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The student news site of De Smet Jesuit High School

The Mirror

The student news site of De Smet Jesuit High School

The Mirror

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Finding acceptance

New inclusion welcomes students with intellectual disabilities into Catholic Setting
Aidan Medley ’26
Peter Marvin ’27, Jaren Jackson ’24, and Aiden Hadican ’27 participate in the Inclusion Program with help from the One Classroom program supported by the Annual Catholic Appeal.

Freshman Aiden Hadican stands at center court during the Mission Week all-school assembly, all eyes directly on him. He waves his arms in the air to pump up the crowd as head varsity basketball coach Kent Williams hands him the basketball. Chants of “Aiden, Aiden” erupt from the stands as Aiden dribbles once then catapults the ball from half court. The whole school watches with excitement, the yells getting louder as the ball gets closer to the hoop.

Swish, Aiden makes the shot.

The gym erupts with pandemonium as the students storm the court to surround Aiden in celebration.

“That was the coolest thing of my life,” Aiden said.

Video of the shot went viral and earned Aiden endless amounts of high fives and national attention, including an appearance on ESPN’s NBA Today.

“Aiden thinks he’s famous, which is great,” Aiden’s dad Brian Hadican told the St. Louis Post Dispatch. “Everybody keeps asking about the shot, the shot, the shot. But you know what the best part about the video is? The kids rushing the court. Their reaction tells you what the Inclusion Program means.”

The Inclusion program opened its doors in the summer of 2023 to Aiden and fellow freshman Peter Marvin. They are the first two students with Down Syndrome to enroll in a Catholic high school in St. Louis.

Principal Kevin Poelker first got the idea in 2012 when, as the basketball coach, he organized a summer camp for adults with Down syndrome.  Around that same time, One Classroom program was established in St. Louis, which further validated the feasibility and effectiveness of such initiatives within a Jesuit context.

“Witnessing the program come to life and positively impact our community has been truly rewarding,” Poelker said. “Personally it has deepened my appreciation for the transformative power of our Jesuit mission. For De Smet Jesuit, our Inclusion Program has fostered a stronger sense of community, enriched our formation initiatives, and reinforced our mission to cultivate ‘Men for and with Others.’”

Peter and Aiden are active in four classes with their peer mentors:  Fine Arts, Theology, P.E./Health, and Social Studies. They also participate in a self-contained curriculum led by Director of Inclusion Education Sarah Patton, in Math, English, Science, and Study Skills/Life Skills.

“As with any student, some days we are focused and get lessons accomplished. Other days, we can feel stressed or tired which can get in the way of learning,” Patton said. “As a special education teacher it is important to be flexible and meet students where they are.”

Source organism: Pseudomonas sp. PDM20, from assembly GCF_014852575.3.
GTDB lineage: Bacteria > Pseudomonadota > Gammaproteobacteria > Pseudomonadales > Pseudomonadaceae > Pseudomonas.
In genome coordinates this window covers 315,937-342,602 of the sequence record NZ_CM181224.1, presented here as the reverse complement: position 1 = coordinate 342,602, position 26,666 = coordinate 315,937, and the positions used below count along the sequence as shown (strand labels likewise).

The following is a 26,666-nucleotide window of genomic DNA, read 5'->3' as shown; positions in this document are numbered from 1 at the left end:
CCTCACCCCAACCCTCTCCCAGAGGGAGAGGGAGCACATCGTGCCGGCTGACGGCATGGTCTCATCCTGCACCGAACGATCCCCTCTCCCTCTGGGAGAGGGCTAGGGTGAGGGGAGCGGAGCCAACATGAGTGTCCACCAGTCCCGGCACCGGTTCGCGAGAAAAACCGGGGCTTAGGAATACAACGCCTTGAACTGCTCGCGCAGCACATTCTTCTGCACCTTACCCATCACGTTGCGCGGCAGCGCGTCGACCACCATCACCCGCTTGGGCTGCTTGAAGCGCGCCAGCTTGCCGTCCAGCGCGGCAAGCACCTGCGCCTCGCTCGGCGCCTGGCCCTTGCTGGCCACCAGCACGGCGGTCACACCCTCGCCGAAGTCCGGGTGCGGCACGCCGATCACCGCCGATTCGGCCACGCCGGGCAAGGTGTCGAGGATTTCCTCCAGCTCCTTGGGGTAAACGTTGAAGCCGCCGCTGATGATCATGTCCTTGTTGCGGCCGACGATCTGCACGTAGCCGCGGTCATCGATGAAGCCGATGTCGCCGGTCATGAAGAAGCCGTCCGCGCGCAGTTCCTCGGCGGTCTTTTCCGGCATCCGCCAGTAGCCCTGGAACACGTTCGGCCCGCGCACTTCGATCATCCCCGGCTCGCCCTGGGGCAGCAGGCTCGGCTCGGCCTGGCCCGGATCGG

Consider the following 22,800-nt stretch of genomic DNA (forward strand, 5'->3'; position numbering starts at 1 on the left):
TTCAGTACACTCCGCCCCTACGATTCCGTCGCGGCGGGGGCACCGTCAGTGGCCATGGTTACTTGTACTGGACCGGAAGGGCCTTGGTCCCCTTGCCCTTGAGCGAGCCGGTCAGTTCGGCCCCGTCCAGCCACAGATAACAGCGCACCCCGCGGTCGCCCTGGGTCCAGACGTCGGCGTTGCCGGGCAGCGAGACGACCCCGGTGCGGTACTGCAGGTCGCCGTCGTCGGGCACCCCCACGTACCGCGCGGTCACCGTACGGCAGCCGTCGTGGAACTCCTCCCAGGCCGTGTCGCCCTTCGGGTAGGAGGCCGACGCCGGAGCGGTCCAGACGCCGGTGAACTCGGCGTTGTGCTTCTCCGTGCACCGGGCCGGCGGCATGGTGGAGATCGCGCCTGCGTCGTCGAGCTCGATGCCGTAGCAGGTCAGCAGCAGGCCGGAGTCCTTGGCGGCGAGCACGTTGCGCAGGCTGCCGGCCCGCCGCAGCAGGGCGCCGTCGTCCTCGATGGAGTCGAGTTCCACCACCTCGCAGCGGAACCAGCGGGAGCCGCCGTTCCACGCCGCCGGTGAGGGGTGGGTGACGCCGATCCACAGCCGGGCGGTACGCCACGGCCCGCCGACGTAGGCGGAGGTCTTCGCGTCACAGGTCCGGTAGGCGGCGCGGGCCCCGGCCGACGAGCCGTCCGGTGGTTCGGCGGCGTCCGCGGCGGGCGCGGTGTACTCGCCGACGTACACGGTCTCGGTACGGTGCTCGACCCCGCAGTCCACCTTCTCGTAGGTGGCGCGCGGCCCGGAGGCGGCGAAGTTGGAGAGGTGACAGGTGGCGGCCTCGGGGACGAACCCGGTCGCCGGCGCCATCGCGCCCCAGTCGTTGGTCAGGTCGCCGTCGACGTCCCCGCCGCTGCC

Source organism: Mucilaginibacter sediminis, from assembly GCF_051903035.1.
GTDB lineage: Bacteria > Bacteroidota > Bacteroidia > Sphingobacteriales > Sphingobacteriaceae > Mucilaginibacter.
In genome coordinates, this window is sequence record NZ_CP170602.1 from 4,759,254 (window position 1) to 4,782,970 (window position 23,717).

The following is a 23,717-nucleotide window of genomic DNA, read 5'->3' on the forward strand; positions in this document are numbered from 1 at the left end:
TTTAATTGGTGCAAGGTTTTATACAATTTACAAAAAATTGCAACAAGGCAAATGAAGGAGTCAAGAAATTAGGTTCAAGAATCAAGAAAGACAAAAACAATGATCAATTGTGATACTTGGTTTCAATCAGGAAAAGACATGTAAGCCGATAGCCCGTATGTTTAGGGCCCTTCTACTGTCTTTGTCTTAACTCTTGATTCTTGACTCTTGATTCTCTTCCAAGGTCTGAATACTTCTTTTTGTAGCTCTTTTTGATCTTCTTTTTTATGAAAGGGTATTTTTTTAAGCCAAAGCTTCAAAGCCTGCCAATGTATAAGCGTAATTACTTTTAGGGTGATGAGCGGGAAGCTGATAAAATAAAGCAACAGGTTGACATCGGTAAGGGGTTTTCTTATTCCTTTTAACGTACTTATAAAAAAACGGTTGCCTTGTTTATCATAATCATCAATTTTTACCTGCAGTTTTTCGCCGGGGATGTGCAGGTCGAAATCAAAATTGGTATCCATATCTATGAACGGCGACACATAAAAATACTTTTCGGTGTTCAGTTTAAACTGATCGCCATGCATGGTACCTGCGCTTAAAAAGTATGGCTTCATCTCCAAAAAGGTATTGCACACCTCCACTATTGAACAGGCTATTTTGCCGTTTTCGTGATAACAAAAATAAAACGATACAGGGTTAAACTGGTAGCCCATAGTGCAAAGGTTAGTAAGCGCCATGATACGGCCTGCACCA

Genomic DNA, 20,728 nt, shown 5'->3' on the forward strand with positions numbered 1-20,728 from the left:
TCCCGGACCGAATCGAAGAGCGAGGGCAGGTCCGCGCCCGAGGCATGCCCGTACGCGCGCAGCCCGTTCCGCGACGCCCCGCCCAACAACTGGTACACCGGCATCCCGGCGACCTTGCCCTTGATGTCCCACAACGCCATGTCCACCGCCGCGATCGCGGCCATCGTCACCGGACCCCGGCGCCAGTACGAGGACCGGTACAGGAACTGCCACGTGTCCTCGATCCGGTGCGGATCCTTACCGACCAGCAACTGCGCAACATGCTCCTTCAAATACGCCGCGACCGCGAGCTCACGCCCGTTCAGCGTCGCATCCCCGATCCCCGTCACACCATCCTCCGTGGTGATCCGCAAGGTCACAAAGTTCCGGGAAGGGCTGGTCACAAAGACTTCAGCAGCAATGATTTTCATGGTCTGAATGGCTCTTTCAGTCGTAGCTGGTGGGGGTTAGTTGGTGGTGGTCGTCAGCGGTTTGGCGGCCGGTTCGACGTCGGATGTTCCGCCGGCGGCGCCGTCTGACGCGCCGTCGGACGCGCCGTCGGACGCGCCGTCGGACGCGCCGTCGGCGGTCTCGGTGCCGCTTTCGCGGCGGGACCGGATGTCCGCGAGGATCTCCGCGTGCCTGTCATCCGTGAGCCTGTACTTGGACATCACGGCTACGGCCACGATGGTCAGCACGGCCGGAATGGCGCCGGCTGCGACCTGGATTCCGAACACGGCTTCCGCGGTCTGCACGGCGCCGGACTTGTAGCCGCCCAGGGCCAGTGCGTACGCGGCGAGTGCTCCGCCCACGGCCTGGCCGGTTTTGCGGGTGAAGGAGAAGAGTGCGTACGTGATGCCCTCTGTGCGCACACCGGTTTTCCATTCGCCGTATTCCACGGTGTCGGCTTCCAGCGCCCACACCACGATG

The Program allows other students to be involved as peer mentors. They are juniors and seniors who work side by side with Peter and Aiden, helping them in their classes, to take notes, tests, and quizzes.

“They have taught me to be a more patient person,” senior peer mentor Jaren Jackson said. “They’ve taught me to be more kind towards others, and to be more loving and caring.”

Junior and seniors get elective credit and service hours for being peer mentors in the Inclusion Program. Juniors stay at the school if the program overlaps with their junior projects each Monday afternoon. Seniors receive 25 service hours for their help.

“I think it’s good for teenagers to look outside themselves, and to have opportunities to do that,” Patton said. “I think the biggest impact for De Smet Jesuit has been that our peer mentors learned to see others that may have disabilities just like themselves.”

The presence of Peter and Aiden has shaped a holistic development in the students of the school.

“It’s been really wonderful to have students with Down Syndrome in our school community,” Patton said. “The perspective they give their fellow De Smet brothers about learning in life, not to take themselves too seriously.”

Two more students will join Aiden and Peter in the fall, with the goal of having as many as 12 students active in the program. Space for life skills classrooms with a kitchenette, washer, and dryer is a possibility. In the students’ junior and senior years, they will have opportunities to learn job skills, whether it is on campus in the Snack Shack, or various local businesses such as Dierbergs, and Kohls.

The National Catholic Board on Full Inclusion, a nonprofit that supports inclusive education, finds that about 2% of Catholic schools include students with intellectual disabilities. Poelker encourages other Jesuit institutions to explore and implement the same program.

“By integrating Jesuit values into academic curriculum and extracurricular activities, institutions can nurture students who are not only academically proficient but also socially conscious and ethically grounded,” Poelker said. “Embracing this approach not only aligns with our shared Jesuit mission but also equips students with the skills and values needed to become compassionate leaders and agents of positive change in the world.”

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Hank Hardage
Hank Hardage, Opinions Editor

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